THE OTHER CENDRILLON
This won't be the first time we have heard an opera that was all but forgotten until someone made the effort to discover it. And it won't be the first time that we heard a different version of a beloved opera--in this case, the Cendrillon of Jules Massenet.
This Cendrillon, by 19th c. Maltese composer Nicolo Isouard, might have gone undiscovered, were it not for the diligent labors of William Tracy (Head of Opera Musical Studies at Manhattan School of Music), soprano Jennifer Gliere, and conductor Pierre Vallet who joined forces to reconstruct a score for which there were no orchestral parts. The Manhattan School of Music Opera Theater could not have gotten a better gift.
The delightful production they created was directed by the always wonderful Dona D. Vaughn; evidence of its supremely successful debut was the evident joy of the audience. We have never seen so many happy faces exiting a theater; nor have we ever heard such animated chatter.
Mr. Isouard's tuneful score had all the singable melodies of the Italian Bel Canto, but with French refinement. The overture itself was a masterpiece of melody which Maestro Vallet conducted with Gallic verve. That major parts were given to the harp (Hannah Murphy) and the horn (Nicole Rodriguez) was like sweet wine for our thirsty ears.
The libretto by Charles Guillaume Étienne was brief (about 2 hours) and to the point. This was not a spectacle with coach and horses and grand staircases. This was an intimate story about an unloved step-child finding the love she deserves from a worthy man. In the telling of the tale, extraneous characters were eliminated . There was no Disneyfication and no Fairy Godmother.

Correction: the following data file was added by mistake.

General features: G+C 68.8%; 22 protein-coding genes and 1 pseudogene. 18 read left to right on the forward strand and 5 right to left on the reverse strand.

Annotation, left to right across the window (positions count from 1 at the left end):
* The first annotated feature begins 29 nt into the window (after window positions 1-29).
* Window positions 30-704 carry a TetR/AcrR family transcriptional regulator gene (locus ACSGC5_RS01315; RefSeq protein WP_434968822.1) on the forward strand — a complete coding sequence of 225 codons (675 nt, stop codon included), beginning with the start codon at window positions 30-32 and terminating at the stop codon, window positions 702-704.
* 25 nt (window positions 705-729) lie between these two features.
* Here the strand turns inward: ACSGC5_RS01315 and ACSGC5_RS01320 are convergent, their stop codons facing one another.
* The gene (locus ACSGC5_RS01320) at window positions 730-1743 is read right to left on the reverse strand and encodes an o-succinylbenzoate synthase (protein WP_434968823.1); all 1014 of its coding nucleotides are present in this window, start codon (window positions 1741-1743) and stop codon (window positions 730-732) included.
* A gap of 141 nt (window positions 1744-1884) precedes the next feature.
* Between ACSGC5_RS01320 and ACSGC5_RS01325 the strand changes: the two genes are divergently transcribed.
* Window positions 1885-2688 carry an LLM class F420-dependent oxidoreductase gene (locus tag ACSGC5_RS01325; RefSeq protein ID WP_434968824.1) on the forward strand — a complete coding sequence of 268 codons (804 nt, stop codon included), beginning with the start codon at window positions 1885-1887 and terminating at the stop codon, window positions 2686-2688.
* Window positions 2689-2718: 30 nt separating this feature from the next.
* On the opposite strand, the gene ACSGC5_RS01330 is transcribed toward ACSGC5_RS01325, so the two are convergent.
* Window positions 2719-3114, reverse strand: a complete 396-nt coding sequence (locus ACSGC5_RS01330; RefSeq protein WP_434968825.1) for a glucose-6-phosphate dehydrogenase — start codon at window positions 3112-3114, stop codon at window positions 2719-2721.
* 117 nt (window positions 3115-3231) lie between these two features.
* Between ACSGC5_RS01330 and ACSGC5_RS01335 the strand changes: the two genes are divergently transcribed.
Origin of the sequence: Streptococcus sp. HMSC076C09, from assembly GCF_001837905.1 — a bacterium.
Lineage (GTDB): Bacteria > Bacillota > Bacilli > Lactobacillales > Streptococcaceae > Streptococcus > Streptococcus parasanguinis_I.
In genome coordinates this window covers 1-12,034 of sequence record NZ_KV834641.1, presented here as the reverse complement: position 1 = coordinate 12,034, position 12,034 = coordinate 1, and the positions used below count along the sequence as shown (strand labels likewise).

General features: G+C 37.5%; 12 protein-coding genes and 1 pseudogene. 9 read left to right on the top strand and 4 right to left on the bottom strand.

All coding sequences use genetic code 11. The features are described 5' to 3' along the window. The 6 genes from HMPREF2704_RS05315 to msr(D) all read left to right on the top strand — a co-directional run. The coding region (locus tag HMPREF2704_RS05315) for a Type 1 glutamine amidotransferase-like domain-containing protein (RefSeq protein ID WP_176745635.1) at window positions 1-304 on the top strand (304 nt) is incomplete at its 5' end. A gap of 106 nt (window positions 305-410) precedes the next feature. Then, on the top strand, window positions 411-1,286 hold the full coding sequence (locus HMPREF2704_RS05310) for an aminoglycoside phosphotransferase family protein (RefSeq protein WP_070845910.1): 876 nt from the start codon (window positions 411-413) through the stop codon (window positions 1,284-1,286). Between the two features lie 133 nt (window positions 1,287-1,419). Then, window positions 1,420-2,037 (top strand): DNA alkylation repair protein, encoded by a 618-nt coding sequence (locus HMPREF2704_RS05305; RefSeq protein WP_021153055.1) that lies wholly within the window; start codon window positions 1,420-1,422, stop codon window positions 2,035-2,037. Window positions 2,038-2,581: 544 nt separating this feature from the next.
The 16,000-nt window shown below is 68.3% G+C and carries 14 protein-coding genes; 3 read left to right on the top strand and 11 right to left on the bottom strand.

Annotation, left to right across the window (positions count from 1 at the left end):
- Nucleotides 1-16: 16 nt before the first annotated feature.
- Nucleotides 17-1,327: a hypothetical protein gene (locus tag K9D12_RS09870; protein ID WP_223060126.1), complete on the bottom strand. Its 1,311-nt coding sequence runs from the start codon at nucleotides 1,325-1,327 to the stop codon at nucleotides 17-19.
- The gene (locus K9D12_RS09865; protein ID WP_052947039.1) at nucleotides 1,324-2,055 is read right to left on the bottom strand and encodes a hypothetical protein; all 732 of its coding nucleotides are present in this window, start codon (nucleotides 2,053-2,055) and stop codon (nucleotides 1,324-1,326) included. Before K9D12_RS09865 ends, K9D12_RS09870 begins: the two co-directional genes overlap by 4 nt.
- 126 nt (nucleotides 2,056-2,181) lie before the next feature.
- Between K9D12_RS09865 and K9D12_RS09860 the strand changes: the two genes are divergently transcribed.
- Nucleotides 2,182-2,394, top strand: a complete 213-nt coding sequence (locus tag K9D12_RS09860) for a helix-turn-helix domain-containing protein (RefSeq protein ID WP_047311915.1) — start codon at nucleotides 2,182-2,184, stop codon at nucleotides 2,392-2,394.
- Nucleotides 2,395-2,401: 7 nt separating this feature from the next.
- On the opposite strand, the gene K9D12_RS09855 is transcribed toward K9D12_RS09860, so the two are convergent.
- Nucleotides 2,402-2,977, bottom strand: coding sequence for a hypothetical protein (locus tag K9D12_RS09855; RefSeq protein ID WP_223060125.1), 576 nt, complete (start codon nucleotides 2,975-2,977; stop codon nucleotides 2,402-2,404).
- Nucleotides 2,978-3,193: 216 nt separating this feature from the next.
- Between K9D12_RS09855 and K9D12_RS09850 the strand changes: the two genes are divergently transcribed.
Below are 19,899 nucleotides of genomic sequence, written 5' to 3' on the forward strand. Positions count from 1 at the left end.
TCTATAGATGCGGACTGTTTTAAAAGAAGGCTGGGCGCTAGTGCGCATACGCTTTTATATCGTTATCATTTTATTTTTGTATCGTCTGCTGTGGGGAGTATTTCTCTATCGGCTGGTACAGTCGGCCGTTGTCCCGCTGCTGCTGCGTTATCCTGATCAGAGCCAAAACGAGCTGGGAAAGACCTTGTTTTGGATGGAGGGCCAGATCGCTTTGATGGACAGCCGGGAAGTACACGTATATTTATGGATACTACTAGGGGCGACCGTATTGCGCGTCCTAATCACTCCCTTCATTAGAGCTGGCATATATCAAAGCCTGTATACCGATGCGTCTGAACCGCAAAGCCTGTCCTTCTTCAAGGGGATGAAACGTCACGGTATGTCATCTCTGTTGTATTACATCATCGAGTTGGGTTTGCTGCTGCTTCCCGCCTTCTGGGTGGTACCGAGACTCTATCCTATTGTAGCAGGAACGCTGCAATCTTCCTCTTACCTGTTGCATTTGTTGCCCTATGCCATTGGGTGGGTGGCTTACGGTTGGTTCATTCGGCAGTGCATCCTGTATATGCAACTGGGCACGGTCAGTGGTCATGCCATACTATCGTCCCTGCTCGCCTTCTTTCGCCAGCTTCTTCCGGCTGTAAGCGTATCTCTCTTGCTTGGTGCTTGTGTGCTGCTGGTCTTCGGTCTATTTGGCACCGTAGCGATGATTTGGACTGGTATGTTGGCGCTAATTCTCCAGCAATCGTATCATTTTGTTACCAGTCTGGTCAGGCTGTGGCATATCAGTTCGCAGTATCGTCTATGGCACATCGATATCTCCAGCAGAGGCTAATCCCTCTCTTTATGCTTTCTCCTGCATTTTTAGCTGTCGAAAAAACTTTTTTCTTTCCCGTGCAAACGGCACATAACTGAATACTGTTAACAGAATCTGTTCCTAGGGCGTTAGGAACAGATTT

The only "magic" occurred when Cendrillon fell asleep at the end of Act I in her step-father's home and awoke at the beginning of Act II in the Prince's palace. The two step-sisters are merely selfish, vain, and entitled girls--not horribly wicked ones. In place of a lot of exaggerated humor we felt a sense of reality about the drama.
Dialogue was spoken in English which was translated from the French by Mr. Tracy and adapted by Ms. Vaughn.
Soprano Amanda Austin shone in the title role. In this version, she is obliged to serve her step-sisters and step-father but she is not a drudge. She is not feisty but rather modest and humble with a generosity of spirit. These qualities came through in the coloration and phrasing of her vocal lines. We totally believed her and thrilled to the crystalline quality of her instrument.
Tenor Michael St.Peter was a princely prince and colored his voice differently from tenderness to exultation as the situation dictated. He has a lovely clear quality to his instrument and fortunately no tendency to force in the upper register. He has superb dynamic control as well.
The pair sing a sweet duet in Act III ,"Vous l'aimez donc avec tendresse?". Oh, how sweet it is to hear beautifully aligned voices joined in harmony!
The roles of the two step-sisters were written for sopranos--but sopranos of a very different type than that of Cendrillon. Their vocal lines are more Italianate and it comes as no surprise that Isouard studied in Italy with musicians of the Neapolitan school. It is only fitting that their vocal lines are as flashy as they are, with lavish fioritura.
As Clorinde, Hyeree Shin fulfilled the vocal demands of the role as well as the dramatic ones. We particularly loved her florid Act II aria "Couronnons-nous des fleurs nouvelles" with its lavish embellishments. The accompaniment sounded a bit like Vivaldi in the string section but filtered through a highly syncopated Bolero rhythm. Since the dialogue was performed in English, we look forward to Ms. Shin improving her English diction.